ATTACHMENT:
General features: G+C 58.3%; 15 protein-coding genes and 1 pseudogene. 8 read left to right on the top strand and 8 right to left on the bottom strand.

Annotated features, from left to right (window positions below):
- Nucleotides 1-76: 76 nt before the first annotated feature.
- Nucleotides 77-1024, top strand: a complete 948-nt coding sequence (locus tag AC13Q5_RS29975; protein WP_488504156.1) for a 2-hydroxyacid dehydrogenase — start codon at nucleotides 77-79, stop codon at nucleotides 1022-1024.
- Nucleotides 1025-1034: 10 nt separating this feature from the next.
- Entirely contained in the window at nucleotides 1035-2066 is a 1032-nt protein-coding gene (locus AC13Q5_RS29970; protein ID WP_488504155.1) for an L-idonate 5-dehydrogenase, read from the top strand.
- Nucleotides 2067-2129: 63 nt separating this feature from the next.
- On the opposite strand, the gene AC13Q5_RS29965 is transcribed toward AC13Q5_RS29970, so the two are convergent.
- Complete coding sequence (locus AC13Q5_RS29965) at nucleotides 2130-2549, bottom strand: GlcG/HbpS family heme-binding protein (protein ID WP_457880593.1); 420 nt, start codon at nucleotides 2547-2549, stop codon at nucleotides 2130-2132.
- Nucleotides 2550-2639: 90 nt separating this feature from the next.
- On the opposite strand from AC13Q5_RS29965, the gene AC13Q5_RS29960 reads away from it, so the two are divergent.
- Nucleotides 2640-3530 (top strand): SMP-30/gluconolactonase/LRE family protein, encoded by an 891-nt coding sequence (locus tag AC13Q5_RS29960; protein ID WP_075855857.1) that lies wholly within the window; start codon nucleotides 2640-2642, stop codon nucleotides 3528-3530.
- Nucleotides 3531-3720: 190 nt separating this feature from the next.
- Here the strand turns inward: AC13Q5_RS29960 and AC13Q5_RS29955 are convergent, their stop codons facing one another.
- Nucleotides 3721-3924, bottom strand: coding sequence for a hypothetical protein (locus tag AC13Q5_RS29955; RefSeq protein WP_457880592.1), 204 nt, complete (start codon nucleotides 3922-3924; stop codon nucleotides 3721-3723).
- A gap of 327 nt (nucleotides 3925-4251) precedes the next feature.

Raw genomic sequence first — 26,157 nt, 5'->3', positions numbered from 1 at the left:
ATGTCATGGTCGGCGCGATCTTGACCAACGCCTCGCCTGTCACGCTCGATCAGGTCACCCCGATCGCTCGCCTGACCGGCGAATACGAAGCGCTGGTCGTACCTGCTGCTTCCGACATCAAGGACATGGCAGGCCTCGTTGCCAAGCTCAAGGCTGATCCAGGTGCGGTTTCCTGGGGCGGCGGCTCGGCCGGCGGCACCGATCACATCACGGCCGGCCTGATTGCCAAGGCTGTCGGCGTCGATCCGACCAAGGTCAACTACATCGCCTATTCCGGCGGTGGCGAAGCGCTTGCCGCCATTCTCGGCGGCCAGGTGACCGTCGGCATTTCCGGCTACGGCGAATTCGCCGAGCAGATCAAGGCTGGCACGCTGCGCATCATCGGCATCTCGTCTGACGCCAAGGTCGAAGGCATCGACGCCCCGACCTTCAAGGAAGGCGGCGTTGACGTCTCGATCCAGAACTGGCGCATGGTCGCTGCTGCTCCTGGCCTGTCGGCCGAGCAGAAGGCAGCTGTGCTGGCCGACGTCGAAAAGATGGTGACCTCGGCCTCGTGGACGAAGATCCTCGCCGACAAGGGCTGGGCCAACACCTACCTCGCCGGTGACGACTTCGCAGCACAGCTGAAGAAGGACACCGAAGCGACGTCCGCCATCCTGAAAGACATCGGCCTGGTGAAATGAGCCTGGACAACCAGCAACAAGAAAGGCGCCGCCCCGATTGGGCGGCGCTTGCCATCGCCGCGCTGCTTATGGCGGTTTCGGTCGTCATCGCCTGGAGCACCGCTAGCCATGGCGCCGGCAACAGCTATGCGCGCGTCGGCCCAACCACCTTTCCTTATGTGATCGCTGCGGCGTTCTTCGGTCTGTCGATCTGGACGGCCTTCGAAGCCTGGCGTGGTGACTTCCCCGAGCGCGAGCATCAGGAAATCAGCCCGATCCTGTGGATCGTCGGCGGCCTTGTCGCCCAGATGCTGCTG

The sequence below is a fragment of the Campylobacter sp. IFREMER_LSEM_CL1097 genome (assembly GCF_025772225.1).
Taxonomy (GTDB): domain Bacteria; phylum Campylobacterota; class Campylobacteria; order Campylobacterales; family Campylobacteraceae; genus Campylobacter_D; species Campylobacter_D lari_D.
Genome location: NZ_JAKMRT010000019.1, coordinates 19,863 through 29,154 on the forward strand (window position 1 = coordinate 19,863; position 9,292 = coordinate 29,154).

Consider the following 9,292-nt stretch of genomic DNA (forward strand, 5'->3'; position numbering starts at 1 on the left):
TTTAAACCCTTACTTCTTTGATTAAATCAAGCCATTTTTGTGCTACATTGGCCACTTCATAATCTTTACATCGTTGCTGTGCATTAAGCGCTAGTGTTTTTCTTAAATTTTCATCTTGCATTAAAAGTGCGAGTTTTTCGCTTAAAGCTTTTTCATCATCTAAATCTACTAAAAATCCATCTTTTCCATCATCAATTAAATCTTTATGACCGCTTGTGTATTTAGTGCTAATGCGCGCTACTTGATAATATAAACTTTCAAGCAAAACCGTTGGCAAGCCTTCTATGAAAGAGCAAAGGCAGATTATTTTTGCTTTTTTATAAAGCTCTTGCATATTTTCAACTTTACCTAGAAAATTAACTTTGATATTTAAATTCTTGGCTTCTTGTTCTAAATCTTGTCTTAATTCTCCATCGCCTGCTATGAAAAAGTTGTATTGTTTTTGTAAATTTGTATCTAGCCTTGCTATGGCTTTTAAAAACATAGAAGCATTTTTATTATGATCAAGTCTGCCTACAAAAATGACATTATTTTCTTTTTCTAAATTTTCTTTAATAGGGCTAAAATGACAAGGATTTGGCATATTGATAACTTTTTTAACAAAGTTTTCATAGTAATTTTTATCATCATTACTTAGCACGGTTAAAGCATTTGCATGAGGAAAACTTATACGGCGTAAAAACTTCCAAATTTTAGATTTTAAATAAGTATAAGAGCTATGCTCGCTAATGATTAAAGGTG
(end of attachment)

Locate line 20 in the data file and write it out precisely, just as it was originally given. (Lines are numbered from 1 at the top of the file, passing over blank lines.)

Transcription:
Taxonomy (GTDB): domain Bacteria; phylum Campylobacterota; class Campylobacteria; order Campylobacterales; family Campylobacteraceae; genus Campylobacter_D; species Campylobacter_D lari_D.